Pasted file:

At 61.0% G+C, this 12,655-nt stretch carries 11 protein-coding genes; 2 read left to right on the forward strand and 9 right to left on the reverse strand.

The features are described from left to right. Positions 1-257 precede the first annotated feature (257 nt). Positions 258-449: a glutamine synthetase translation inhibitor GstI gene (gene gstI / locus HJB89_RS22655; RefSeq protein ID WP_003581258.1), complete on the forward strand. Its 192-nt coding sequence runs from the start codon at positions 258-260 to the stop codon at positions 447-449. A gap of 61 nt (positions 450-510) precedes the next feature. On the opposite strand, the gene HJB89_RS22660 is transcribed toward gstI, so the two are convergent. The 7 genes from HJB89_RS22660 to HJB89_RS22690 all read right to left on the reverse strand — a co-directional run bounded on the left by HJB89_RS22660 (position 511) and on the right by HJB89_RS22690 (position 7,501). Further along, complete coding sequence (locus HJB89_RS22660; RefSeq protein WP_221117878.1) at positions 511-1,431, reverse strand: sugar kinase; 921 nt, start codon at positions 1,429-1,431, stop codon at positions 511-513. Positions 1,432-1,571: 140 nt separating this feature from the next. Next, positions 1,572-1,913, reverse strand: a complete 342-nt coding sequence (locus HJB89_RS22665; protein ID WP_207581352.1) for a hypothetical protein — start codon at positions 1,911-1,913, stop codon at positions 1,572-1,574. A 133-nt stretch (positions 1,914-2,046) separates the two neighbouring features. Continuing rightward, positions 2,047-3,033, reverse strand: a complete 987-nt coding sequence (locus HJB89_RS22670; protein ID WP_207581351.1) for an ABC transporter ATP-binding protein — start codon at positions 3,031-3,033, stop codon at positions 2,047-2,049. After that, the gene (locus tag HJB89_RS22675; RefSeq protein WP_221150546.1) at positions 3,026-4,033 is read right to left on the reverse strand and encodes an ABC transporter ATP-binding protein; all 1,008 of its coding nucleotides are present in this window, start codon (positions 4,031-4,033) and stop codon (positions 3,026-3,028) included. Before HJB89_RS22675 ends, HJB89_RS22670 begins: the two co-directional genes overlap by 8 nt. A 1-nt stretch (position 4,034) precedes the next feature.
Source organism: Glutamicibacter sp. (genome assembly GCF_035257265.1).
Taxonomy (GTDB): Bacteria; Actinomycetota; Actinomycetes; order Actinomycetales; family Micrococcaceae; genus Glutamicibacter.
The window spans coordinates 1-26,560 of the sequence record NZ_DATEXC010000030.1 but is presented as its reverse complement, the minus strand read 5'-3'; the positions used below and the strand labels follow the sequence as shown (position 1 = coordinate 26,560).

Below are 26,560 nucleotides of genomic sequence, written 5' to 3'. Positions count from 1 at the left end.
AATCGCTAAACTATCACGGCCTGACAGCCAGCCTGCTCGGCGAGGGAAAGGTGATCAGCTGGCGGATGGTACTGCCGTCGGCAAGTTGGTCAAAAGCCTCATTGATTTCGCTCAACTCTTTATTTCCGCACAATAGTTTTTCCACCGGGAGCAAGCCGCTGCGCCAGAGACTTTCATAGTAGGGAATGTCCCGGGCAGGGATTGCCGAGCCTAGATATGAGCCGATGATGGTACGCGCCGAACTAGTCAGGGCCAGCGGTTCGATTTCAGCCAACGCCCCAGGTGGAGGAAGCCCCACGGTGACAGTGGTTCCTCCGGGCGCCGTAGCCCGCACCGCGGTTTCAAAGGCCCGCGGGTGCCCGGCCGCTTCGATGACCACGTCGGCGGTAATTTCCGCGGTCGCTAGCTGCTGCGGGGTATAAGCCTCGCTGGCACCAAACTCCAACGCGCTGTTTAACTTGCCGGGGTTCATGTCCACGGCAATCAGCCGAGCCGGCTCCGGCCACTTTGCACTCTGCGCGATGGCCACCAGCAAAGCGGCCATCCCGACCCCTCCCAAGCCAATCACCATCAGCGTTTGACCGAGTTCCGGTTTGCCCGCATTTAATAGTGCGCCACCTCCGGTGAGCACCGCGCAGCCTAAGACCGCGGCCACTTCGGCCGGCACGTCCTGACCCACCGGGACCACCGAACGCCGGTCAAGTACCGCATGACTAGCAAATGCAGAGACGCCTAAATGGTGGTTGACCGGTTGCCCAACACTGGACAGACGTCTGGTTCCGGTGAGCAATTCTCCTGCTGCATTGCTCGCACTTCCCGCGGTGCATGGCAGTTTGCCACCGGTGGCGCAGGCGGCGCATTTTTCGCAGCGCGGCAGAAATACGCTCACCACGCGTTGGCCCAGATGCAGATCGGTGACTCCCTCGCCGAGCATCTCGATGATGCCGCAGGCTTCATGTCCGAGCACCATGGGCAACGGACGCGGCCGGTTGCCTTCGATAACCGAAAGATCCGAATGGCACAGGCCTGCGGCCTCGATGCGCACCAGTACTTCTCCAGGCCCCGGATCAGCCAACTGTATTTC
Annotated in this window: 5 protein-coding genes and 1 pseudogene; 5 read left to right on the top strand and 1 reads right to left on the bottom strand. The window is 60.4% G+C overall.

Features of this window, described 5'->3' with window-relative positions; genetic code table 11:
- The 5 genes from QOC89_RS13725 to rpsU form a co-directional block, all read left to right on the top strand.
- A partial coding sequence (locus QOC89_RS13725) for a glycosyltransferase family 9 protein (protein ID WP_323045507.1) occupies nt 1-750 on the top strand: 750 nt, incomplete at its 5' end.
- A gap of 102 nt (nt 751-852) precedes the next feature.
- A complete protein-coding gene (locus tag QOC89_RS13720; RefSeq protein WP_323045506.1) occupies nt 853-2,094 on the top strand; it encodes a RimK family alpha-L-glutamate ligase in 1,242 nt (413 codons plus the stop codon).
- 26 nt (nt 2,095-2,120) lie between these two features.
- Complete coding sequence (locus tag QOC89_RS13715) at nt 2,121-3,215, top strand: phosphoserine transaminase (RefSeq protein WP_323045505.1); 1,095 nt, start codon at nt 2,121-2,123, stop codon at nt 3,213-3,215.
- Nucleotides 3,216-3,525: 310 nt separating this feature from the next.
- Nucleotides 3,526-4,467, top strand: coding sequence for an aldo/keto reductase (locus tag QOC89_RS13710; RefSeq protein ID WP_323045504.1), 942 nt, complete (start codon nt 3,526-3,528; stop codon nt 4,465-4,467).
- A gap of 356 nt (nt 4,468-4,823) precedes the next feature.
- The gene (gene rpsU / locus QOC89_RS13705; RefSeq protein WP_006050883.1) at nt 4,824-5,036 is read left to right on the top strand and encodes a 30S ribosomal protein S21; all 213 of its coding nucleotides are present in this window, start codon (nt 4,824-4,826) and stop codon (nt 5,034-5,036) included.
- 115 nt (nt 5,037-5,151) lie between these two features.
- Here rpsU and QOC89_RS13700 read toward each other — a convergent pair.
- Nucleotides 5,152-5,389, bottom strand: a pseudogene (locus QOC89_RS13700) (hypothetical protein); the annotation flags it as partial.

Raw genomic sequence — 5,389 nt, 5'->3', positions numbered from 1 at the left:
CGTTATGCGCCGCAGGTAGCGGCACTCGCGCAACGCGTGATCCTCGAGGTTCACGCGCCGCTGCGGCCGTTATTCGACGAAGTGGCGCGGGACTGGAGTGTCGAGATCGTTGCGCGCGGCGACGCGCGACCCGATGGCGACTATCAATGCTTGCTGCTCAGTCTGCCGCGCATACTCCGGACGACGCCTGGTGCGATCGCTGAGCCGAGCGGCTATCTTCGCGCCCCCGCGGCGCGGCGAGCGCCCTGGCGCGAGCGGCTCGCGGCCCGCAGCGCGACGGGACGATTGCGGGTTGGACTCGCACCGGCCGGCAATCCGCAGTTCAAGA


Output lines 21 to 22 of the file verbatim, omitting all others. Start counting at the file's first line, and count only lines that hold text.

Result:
- Here rpsU and QOC89_RS13700 read toward each other — a convergent pair.
- Nucleotides 5,152-5,389, bottom strand: a pseudogene (locus QOC89_RS13700) (hypothetical protein); the annotation flags it as partial.